The Guardian’s John Crace (parliamentary sketch writer) isn’t the only one to suggest that the announcement about merging the Foreign Office with the Department for International Development was timed to deflect attention from the free meals indignity, the headline reading  Johnson’s global Britain fantasies offer little distraction from school meals own goal. It’s quite funny so worth reading, eg ‘…..The Manchester United forward Marcus Rashford has just skipped past the defence of Grant Shapps and Thérèse Coffey to set up the prime minister with a tap-in own goal on free school meals. You’re also worried that Harry Kane will now enter the Brexit talks and nutmeg you with an extension to the transition period’.

While aid organisations accused the PM of tying aid to security and diplomatic aims, the official argument is that the new ‘super-department’ (Foreign, Commonwealth and Development Office) would be ‘more joined up, focused and coherent’. This didn’t cut any ice with three former Primer Ministers (David Cameron, Tony Blair and Gordon Brown) who all came out firmly against such a move, Cameron saying it would mean “less respect for the UK overseas”. Meanwhile, it’s just been announced that £900,000 will be spent on rebranding the PM’s plane, repainting it with Union Jack colours. You really couldn’t make it up.

https://bit.ly/30OOxdK

On things that matter to people at the everyday level, this article about some barbers and hairdressers working secretly during lockdown is worth a glance if only for the lovely illustrations, which convey very well the clandestine nature of the activity. If you see someone looking well coloured and coiffed, it’s highly likely they’ve taken advantage of these services and the article reveals that a good number of those are people whose work involves enforcing the lockdown.  I thought this would make a good documentary and suggested it to Channel 4 – it will all out at some point anyway!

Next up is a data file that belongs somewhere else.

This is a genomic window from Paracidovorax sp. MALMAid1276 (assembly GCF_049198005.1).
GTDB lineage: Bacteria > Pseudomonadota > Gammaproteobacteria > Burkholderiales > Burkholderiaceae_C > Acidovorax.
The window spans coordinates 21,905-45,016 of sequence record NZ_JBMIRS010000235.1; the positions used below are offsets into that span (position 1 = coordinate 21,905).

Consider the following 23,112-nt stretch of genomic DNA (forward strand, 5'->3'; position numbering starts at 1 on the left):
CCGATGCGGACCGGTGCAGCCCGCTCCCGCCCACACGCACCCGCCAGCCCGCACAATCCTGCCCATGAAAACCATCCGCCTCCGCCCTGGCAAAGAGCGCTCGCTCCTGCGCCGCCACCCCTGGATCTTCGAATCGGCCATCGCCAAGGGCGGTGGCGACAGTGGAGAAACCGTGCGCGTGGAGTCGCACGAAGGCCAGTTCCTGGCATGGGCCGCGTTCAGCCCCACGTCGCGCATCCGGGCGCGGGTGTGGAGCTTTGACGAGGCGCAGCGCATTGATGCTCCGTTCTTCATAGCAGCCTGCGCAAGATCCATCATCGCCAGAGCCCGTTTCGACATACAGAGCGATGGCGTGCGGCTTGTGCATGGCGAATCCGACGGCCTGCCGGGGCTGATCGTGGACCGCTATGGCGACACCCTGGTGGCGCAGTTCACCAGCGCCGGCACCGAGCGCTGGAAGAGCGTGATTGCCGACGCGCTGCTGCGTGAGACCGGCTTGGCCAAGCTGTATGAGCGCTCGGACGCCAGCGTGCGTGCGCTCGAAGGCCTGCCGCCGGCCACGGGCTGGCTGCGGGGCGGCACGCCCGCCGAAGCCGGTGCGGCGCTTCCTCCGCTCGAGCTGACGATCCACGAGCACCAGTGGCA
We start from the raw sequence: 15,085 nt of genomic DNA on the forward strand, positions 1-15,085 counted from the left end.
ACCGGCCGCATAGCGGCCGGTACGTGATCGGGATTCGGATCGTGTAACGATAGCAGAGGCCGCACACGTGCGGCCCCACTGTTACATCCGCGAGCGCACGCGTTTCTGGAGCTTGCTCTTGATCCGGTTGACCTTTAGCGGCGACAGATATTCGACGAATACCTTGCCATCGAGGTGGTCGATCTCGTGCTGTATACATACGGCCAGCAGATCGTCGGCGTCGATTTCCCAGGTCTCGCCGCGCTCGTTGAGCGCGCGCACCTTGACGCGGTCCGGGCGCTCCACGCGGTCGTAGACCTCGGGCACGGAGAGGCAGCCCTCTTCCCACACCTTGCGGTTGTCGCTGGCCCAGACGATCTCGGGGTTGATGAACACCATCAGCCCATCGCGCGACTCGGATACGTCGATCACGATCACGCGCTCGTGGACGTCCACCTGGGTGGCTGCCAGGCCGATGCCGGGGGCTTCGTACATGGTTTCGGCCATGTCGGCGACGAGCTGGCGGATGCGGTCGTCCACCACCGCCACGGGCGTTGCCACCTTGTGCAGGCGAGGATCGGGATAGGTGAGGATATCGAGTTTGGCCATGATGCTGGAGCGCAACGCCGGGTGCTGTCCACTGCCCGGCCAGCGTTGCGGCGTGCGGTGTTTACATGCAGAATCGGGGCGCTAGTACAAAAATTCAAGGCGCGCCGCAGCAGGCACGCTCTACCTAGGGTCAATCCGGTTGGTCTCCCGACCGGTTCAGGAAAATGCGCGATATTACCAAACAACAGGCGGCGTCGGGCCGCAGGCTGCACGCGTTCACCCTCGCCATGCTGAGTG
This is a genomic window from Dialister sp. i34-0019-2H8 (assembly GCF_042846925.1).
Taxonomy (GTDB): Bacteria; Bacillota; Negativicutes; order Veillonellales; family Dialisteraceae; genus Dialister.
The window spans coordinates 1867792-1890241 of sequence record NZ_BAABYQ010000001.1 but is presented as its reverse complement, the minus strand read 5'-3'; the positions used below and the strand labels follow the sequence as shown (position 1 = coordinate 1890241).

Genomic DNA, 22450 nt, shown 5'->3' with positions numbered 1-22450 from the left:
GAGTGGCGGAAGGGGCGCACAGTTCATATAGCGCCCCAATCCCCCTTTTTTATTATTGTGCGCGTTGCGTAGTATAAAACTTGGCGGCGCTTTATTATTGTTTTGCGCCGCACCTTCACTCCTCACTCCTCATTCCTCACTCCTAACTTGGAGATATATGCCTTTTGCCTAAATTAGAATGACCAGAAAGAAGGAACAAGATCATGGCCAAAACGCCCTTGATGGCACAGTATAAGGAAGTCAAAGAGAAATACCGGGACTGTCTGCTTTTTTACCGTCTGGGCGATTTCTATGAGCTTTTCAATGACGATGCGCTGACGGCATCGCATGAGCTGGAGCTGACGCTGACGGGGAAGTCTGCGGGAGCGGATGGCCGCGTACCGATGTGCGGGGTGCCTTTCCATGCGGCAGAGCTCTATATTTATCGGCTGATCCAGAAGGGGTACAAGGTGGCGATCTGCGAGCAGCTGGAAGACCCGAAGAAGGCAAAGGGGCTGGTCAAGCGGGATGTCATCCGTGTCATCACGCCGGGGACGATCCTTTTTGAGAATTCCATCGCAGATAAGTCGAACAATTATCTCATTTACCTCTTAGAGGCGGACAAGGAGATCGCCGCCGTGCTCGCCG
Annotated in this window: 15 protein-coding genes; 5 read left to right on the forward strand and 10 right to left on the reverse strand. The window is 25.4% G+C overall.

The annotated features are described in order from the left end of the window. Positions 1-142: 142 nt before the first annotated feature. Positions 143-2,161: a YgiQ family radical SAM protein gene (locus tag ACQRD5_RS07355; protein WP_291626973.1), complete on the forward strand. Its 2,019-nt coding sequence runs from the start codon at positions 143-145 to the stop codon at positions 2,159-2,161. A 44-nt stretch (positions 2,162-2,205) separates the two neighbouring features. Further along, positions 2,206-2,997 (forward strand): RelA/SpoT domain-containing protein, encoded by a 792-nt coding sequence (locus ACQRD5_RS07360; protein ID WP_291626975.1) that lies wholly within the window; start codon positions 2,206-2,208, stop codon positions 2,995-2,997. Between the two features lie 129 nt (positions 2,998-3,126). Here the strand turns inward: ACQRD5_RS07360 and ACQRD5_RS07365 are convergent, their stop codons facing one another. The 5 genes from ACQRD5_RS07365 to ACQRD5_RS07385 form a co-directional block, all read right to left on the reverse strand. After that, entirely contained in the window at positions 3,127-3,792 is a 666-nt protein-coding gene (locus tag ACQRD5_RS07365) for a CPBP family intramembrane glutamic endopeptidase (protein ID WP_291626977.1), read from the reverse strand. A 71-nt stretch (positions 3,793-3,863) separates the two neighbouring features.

https://bit.ly/2N84GCQ

Finally, although we ‘only’ have Young Montalbano on BBC4 at present, fans might be interested to know about this YouTube film about the making of the entire series – not only does it take you right back to those beautiful places in baroque South-east Sicily (strange to think I was there last September, feels like 100 years ago) but it’s also good for Italian comprehension and learning about Zingarella as an actor. It’s also rather poignant in prominently featuring the recently deceased pathologist, Pasquale (aficionado of the Sicilian cannoli pastries). But even those who aren’t Montalbano fans can’t fail to have their spirits lifted by the marvellous intro, with its swooping music and glorious scenery.

Published by therapistinlockdown

I'm a psychodynamic therapist in private practice, also doing some voluntary work, and I'm interested in the whole field of mental health, especially how it's faring in this unprecedented crisis we're all going through. I wanted to explore some of the psychological aspects to this crisis which, it seems to me, aren't being dealt with sufficiently by the media or policymakers, for example the mental health burden already in evidence and likely to become more severe as time goes on.

Leave a Reply

Fill in your details below or click an icon to log in:

WordPress.com Logo

You are commenting using your WordPress.com account. Log Out /  Change )

Google photo

You are commenting using your Google account. Log Out /  Change )

Twitter picture

You are commenting using your Twitter account. Log Out /  Change )

Facebook photo

You are commenting using your Facebook account. Log Out /  Change )

Connecting to %s

%d bloggers like this: